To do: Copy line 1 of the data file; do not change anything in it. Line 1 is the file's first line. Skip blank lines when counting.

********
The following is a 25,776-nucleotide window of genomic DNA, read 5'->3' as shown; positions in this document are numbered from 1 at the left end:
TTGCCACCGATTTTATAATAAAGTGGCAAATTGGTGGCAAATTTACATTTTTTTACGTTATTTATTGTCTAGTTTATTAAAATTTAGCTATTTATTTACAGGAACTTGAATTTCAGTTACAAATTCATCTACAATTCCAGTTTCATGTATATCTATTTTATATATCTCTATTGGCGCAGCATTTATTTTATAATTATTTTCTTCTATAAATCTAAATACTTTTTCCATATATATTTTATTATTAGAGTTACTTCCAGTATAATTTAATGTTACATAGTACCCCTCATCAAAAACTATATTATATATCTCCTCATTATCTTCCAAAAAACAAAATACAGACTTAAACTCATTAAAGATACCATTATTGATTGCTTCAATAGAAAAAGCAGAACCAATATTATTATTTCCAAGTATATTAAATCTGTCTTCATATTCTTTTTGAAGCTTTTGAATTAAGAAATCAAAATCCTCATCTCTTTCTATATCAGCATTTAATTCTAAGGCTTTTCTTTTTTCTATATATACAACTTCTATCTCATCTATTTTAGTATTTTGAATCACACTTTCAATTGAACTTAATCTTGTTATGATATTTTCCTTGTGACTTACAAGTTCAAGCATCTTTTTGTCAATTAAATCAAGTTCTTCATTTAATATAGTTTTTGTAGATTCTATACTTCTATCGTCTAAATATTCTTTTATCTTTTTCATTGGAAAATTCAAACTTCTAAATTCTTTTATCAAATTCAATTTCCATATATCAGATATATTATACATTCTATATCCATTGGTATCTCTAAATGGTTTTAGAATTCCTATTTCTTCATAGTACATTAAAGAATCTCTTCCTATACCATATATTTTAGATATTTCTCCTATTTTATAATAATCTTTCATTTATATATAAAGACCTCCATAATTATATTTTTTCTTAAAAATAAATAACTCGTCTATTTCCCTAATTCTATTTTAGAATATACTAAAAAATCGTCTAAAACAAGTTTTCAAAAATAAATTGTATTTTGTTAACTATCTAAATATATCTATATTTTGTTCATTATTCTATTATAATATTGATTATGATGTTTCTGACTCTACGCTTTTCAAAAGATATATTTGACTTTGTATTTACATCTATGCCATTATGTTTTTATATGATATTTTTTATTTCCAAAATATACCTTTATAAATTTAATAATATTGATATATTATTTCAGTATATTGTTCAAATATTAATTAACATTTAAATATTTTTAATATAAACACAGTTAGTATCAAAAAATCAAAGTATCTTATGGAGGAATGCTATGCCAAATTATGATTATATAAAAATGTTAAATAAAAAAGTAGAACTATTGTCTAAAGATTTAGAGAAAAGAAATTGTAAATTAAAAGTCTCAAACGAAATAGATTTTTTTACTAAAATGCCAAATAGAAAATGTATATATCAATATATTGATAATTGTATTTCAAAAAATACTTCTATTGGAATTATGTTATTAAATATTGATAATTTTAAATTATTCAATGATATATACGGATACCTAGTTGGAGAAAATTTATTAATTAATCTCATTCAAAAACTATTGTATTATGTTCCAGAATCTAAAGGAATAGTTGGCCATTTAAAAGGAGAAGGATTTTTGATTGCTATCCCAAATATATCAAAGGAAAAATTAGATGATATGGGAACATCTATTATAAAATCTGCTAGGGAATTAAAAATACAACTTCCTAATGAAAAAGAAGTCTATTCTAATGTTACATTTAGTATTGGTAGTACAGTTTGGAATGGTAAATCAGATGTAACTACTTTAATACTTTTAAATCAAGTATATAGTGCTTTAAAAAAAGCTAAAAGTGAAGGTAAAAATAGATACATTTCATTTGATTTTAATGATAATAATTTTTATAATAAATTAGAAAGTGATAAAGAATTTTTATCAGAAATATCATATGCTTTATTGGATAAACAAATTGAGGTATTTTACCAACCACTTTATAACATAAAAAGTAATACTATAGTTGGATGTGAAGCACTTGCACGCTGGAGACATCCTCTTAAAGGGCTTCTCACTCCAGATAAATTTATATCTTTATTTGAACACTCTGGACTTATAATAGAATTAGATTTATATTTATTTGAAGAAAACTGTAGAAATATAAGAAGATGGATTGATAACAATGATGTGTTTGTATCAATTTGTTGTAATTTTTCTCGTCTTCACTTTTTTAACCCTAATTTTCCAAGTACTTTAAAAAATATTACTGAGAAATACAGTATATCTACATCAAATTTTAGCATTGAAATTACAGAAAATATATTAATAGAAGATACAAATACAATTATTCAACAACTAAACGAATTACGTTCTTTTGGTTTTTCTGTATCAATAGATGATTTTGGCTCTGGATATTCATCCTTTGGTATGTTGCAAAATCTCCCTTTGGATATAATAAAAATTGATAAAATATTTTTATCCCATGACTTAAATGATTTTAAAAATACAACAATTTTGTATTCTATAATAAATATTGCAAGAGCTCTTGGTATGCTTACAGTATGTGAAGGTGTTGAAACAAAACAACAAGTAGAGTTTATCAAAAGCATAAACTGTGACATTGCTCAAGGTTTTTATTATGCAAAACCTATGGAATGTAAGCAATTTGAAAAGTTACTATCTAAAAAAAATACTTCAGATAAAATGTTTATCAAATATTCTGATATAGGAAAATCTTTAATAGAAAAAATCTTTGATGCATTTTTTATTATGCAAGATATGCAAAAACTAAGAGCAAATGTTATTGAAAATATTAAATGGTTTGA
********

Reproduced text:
The following is a 25,776-nucleotide window of genomic DNA, read 5'->3' as shown; positions in this document are numbered from 1 at the left end: